Tag Search Results

Why simple and robust regulation is the way to reduce financial complexity

Much of the complexity of modern finance is the result of regulatory arbitrage – avoiding or minimising restrictions by engaging in a transaction with more or less identical effect but more favourable regulatory treatment. Many regulators still cling to the hope that it could be eliminated if only rules were sufficiently extensive and sufficiently carefully prescribed. But this is an illusion.

The welfare cap replaces political judgment with spin

Whatever initial misconceptions spin doctors may promote, reality will out.

Economic abstractions conceal the true contours of human life

No economic model can describe “the world as it really is”.

How big data lets us see a little further into the unknown

Big data can help us understand the past and the present but it can help us understand the future only to the extent that the future is, in some relevant way, contained in the present.

The world’s rich stay rich while the poor struggle to prosper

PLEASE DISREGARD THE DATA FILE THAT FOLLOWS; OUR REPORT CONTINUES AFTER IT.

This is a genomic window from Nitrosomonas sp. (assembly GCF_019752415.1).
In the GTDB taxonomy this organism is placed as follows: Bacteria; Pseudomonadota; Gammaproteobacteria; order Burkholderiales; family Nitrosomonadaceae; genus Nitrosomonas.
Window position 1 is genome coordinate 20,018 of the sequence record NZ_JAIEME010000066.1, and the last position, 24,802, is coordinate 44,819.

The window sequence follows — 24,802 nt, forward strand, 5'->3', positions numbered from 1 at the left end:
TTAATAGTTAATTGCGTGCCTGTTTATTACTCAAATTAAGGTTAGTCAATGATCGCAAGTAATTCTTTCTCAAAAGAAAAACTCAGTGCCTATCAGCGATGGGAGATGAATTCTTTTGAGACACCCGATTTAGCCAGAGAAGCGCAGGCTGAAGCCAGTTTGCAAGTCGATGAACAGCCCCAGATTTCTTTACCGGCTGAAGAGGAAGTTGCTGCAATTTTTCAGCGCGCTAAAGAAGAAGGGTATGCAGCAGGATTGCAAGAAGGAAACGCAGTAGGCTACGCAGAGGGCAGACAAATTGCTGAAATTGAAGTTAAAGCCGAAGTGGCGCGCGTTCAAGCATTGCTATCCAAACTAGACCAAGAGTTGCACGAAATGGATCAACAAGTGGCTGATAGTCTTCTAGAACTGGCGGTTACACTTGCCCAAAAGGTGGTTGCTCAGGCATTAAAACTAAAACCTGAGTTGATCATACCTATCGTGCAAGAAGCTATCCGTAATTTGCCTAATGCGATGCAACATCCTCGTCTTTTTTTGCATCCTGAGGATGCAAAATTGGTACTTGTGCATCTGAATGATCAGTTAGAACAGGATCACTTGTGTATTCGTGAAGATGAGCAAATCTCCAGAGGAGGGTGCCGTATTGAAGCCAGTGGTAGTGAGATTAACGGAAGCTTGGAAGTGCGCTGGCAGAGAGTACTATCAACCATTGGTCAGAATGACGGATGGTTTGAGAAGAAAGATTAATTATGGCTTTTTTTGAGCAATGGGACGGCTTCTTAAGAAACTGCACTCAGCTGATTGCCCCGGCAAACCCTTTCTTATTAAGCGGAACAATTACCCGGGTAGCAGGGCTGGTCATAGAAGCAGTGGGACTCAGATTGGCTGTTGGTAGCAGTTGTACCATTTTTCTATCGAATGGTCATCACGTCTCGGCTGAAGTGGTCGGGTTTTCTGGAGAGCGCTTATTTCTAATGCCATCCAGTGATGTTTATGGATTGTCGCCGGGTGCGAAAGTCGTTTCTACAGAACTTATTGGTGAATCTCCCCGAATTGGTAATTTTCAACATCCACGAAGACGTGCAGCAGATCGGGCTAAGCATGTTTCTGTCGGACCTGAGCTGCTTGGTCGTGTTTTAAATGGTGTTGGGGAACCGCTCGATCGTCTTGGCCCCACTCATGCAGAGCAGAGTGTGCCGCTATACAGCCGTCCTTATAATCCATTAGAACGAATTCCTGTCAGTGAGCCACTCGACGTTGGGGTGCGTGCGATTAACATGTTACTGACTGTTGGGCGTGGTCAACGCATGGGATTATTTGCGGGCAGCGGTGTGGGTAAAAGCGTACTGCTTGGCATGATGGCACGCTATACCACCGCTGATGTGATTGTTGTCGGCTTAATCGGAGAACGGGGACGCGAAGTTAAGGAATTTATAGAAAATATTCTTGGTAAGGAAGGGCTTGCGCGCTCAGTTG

The dispersion of productivity among already rich countries has increased. Norway and Switzerland have surged ahead but laggards such as Italy – and indeed Britain – have struggled to keep up with the pack.

For truth on immigration, look to the Bard not politicians

Politicians, like gang bosses and football fans, routinely attempt to establish or reinforce their leadership by inciting hostility to other groups.

Economists: there is no such thing as the ‘economic approach’

Economics is not a method but a subject – one defined by the problems it sets out to tackle not the techniques it uses.

The Olympic optimism bias has left the taxpayer out of pocket

The Olympiad was a good party, which cost the British population about £200 per head.

Britain’s ‘great leap forward’ was start of nuclear power failure

British technological failures have been compounded by a political phenomenon I have come to think of as “great leap forward syndrome”. The idea is that the best way to compensate for stumbles and missteps is to move, at one bound, ahead of the field.

A fixation on liquidity is not healthy for financial markets

If we engineered the financial system with the same care and competence as the electricity network, financial crises would be less common.